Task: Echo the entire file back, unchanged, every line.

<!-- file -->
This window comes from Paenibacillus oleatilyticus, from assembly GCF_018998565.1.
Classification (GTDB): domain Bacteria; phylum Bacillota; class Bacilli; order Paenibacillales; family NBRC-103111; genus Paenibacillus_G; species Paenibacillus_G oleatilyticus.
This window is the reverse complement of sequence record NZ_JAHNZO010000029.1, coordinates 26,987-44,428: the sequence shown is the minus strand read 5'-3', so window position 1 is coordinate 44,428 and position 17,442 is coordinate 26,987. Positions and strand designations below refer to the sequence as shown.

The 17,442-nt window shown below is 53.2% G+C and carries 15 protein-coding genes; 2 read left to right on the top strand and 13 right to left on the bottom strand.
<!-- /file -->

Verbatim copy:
This window comes from Paenibacillus oleatilyticus, from assembly GCF_018998565.1.
Classification (GTDB): domain Bacteria; phylum Bacillota; class Bacilli; order Paenibacillales; family NBRC-103111; genus Paenibacillus_G; species Paenibacillus_G oleatilyticus.
This window is the reverse complement of sequence record NZ_JAHNZO010000029.1, coordinates 26,987-44,428: the sequence shown is the minus strand read 5'-3', so window position 1 is coordinate 44,428 and position 17,442 is coordinate 26,987. Positions and strand designations below refer to the sequence as shown.

The 17,442-nt window shown below is 53.2% G+C and carries 15 protein-coding genes; 2 read left to right on the top strand and 13 right to left on the bottom strand.